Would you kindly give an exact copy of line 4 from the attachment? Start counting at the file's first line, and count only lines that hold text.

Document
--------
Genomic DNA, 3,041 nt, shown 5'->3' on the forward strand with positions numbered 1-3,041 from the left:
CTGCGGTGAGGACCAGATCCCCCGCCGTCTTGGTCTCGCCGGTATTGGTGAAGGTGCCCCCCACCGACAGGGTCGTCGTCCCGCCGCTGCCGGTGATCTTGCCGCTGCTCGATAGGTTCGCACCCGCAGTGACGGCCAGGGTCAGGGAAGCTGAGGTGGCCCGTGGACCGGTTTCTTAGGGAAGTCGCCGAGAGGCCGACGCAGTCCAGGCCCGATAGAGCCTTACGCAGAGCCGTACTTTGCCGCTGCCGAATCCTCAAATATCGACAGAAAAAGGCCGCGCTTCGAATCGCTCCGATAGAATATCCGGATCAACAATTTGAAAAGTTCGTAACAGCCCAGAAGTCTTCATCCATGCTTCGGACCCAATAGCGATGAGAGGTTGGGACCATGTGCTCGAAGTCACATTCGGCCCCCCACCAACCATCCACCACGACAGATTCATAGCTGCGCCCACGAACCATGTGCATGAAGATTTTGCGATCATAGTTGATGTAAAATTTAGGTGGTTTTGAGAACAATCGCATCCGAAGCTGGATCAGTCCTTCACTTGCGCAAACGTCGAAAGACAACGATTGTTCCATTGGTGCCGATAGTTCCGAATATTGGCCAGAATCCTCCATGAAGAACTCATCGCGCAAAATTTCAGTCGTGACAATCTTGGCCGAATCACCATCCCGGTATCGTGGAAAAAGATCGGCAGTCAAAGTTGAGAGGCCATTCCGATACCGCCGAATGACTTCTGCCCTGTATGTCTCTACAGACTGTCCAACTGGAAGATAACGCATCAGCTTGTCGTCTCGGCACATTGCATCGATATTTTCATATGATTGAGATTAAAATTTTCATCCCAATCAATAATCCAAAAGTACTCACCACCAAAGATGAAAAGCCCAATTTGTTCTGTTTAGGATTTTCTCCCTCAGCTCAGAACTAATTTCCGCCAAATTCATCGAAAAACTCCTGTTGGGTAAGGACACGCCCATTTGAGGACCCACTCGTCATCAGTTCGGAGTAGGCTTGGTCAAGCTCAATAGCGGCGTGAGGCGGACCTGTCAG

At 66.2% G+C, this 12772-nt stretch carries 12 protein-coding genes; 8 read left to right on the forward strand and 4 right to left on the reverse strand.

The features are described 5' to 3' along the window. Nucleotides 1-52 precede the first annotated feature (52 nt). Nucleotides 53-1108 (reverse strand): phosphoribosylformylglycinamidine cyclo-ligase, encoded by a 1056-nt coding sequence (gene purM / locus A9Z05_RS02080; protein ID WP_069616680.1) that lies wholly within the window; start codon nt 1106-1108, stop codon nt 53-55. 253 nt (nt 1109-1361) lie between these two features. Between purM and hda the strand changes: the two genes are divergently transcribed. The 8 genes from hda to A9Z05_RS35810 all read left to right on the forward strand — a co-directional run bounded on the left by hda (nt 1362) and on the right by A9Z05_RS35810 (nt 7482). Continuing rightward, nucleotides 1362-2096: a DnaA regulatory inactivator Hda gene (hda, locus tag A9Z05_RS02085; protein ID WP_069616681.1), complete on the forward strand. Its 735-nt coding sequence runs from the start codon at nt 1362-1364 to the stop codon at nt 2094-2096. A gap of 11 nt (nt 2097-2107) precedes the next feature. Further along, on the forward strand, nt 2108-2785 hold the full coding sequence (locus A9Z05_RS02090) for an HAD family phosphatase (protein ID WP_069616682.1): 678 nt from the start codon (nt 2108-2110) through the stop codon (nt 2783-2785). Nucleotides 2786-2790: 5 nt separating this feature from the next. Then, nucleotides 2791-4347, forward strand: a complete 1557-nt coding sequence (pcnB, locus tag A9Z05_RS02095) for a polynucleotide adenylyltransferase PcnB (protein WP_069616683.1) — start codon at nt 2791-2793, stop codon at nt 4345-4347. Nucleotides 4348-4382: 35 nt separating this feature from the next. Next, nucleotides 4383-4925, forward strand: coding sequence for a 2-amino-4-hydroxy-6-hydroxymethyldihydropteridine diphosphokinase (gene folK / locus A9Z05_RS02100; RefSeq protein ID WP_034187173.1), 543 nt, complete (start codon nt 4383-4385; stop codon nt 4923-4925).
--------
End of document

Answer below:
The features are described 5' to 3' along the window. Nucleotides 1-52 precede the first annotated feature (52 nt). Nucleotides 53-1108 (reverse strand): phosphoribosylformylglycinamidine cyclo-ligase, encoded by a 1056-nt coding sequence (gene purM / locus A9Z05_RS02080; protein ID WP_069616680.1) that lies wholly within the window; start codon nt 1106-1108, stop codon nt 53-55. 253 nt (nt 1109-1361) lie between these two features. Between purM and hda the strand changes: the two genes are divergently transcribed. The 8 genes from hda to A9Z05_RS35810 all read left to right on the forward strand — a co-directional run bounded on the left by hda (nt 1362) and on the right by A9Z05_RS35810 (nt 7482). Continuing rightward, nucleotides 1362-2096: a DnaA regulatory inactivator Hda gene (hda, locus tag A9Z05_RS02085; protein ID WP_069616681.1), complete on the forward strand. Its 735-nt coding sequence runs from the start codon at nt 1362-1364 to the stop codon at nt 2094-2096. A gap of 11 nt (nt 2097-2107) precedes the next feature. Further along, on the forward strand, nt 2108-2785 hold the full coding sequence (locus A9Z05_RS02090) for an HAD family phosphatase (protein ID WP_069616682.1): 678 nt from the start codon (nt 2108-2110) through the stop codon (nt 2783-2785). Nucleotides 2786-2790: 5 nt separating this feature from the next. Then, nucleotides 2791-4347, forward strand: a complete 1557-nt coding sequence (pcnB, locus tag A9Z05_RS02095) for a polynucleotide adenylyltransferase PcnB (protein WP_069616683.1) — start codon at nt 2791-2793, stop codon at nt 4345-4347. Nucleotides 4348-4382: 35 nt separating this feature from the next. Next, nucleotides 4383-4925, forward strand: coding sequence for a 2-amino-4-hydroxy-6-hydroxymethyldihydropteridine diphosphokinase (gene folK / locus A9Z05_RS02100; RefSeq protein ID WP_034187173.1), 543 nt, complete (start codon nt 4383-4385; stop codon nt 4923-4925).